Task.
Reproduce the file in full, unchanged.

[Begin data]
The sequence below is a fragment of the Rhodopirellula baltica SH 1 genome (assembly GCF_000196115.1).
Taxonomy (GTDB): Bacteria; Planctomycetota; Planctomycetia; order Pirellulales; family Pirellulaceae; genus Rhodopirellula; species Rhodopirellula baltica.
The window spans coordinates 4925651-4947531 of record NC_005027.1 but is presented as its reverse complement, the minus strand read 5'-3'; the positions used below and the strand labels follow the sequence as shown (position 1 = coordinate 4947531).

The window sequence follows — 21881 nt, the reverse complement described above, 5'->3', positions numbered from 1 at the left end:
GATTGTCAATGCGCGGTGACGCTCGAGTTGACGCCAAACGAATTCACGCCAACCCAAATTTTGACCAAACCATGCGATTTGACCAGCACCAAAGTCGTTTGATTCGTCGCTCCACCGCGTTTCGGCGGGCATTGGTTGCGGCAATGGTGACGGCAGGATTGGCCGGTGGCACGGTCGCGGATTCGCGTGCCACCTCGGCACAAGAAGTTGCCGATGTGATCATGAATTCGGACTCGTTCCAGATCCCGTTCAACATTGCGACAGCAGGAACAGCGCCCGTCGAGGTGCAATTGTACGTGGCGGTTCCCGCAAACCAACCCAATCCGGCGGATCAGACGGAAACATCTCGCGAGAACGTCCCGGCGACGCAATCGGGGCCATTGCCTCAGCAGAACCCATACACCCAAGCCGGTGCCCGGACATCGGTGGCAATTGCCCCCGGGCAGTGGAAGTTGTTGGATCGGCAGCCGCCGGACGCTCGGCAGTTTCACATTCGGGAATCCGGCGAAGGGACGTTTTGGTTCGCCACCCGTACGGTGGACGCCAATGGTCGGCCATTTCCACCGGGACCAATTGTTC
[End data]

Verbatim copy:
The sequence below is a fragment of the Rhodopirellula baltica SH 1 genome (assembly GCF_000196115.1).
Taxonomy (GTDB): Bacteria; Planctomycetota; Planctomycetia; order Pirellulales; family Pirellulaceae; genus Rhodopirellula; species Rhodopirellula baltica.
The window spans coordinates 4925651-4947531 of record NC_005027.1 but is presented as its reverse complement, the minus strand read 5'-3'; the positions used below and the strand labels follow the sequence as shown (position 1 = coordinate 4947531).

The window sequence follows — 21881 nt, the reverse complement described above, 5'->3', positions numbered from 1 at the left end:
GATTGTCAATGCGCGGTGACGCTCGAGTTGACGCCAAACGAATTCACGCCAACCCAAATTTTGACCAAACCATGCGATTTGACCAGCACCAAAGTCGTTTGATTCGTCGCTCCACCGCGTTTCGGCGGGCATTGGTTGCGGCAATGGTGACGGCAGGATTGGCCGGTGGCACGGTCGCGGATTCGCGTGCCACCTCGGCACAAGAAGTTGCCGATGTGATCATGAATTCGGACTCGTTCCAGATCCCGTTCAACATTGCGACAGCAGGAACAGCGCCCGTCGAGGTGCAATTGTACGTGGCGGTTCCCGCAAACCAACCCAATCCGGCGGATCAGACGGAAACATCTCGCGAGAACGTCCCGGCGACGCAATCGGGGCCATTGCCTCAGCAGAACCCATACACCCAAGCCGGTGCCCGGACATCGGTGGCAATTGCCCCCGGGCAGTGGAAGTTGTTGGATCGGCAGCCGCCGGACGCTCGGCAGTTTCACATTCGGGAATCCGGCGAAGGGACGTTTTGGTTCGCCACCCGTACGGTGGACGCCAATGGTCGGCCATTTCCACCGGGACCAATTGTTC